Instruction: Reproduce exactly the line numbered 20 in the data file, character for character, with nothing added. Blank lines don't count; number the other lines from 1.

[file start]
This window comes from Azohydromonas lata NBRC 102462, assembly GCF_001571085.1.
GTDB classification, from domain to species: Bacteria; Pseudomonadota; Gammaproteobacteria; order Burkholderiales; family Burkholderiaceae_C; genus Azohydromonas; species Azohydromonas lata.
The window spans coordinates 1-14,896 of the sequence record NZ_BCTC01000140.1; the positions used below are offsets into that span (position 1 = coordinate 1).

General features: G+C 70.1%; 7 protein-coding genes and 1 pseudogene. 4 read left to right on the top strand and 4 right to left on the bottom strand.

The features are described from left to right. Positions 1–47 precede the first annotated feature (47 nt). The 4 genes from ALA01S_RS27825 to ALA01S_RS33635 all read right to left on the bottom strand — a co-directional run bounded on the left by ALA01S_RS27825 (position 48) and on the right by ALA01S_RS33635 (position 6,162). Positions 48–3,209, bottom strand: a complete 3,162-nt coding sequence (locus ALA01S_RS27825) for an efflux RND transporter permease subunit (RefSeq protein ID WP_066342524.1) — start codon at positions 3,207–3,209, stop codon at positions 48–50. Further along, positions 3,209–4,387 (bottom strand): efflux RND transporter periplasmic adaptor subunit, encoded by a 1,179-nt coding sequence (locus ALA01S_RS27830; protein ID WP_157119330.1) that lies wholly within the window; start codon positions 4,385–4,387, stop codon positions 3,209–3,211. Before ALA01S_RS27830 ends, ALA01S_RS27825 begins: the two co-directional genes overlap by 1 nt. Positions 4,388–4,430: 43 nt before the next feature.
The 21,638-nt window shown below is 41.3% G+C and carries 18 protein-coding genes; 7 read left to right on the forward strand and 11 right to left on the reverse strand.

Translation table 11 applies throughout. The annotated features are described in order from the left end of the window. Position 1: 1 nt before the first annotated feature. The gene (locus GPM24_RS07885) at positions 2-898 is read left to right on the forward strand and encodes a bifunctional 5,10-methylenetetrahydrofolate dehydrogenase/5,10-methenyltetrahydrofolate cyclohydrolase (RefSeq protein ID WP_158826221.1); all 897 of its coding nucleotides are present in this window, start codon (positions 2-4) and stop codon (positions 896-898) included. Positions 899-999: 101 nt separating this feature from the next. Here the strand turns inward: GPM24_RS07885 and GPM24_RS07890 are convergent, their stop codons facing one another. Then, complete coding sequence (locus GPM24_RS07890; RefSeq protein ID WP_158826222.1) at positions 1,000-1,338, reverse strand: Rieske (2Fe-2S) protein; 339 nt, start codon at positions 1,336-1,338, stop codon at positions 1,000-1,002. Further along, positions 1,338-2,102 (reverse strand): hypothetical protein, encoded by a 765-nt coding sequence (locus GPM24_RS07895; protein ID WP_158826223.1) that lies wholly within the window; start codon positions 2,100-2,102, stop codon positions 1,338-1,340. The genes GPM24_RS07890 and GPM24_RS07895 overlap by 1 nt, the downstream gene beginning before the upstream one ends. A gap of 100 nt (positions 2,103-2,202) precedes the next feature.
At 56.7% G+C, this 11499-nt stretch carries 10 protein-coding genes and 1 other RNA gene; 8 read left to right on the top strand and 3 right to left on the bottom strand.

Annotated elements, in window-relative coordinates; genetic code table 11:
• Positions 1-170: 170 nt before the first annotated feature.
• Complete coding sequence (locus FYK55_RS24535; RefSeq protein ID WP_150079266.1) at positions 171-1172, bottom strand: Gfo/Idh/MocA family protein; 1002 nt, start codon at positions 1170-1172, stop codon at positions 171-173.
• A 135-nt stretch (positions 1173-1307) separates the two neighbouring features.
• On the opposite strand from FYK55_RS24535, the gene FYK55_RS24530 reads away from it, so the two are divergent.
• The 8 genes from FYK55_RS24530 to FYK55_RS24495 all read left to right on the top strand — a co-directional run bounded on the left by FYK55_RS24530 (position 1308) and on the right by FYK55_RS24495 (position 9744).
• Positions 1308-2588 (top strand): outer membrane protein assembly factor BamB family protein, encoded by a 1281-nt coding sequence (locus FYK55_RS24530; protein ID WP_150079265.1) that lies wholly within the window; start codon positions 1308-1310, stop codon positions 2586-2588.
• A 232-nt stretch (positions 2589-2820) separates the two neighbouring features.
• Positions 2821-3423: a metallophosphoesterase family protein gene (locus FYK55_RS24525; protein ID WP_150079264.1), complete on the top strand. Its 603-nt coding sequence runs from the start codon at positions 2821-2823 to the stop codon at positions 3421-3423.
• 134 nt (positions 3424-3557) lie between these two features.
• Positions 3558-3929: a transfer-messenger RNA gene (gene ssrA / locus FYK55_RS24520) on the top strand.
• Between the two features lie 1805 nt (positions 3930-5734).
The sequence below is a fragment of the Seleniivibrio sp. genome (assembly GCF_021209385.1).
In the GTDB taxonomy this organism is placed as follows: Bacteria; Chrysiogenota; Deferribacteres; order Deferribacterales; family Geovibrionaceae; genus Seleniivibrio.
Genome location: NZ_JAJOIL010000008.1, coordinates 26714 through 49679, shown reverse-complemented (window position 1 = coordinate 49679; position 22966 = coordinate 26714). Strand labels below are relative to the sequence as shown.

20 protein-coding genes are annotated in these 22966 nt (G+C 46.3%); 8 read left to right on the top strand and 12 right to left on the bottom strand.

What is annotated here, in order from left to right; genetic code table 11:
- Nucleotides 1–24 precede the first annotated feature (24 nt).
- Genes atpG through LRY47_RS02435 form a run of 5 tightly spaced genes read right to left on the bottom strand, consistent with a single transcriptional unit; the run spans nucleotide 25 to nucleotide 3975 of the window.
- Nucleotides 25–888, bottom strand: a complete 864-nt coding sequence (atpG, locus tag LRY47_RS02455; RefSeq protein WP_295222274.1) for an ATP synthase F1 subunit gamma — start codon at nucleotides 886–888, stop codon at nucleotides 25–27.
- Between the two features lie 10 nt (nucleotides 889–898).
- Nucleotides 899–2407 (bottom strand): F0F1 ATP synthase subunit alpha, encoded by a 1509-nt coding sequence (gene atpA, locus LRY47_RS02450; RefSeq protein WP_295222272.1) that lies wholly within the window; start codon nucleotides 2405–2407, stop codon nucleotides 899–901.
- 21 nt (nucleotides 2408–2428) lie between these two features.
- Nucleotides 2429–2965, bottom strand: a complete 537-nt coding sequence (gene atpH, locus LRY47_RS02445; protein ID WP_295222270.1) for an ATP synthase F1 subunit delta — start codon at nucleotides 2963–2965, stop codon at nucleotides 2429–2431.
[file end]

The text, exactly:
• Between the two features lie 1805 nt (positions 3930-5734).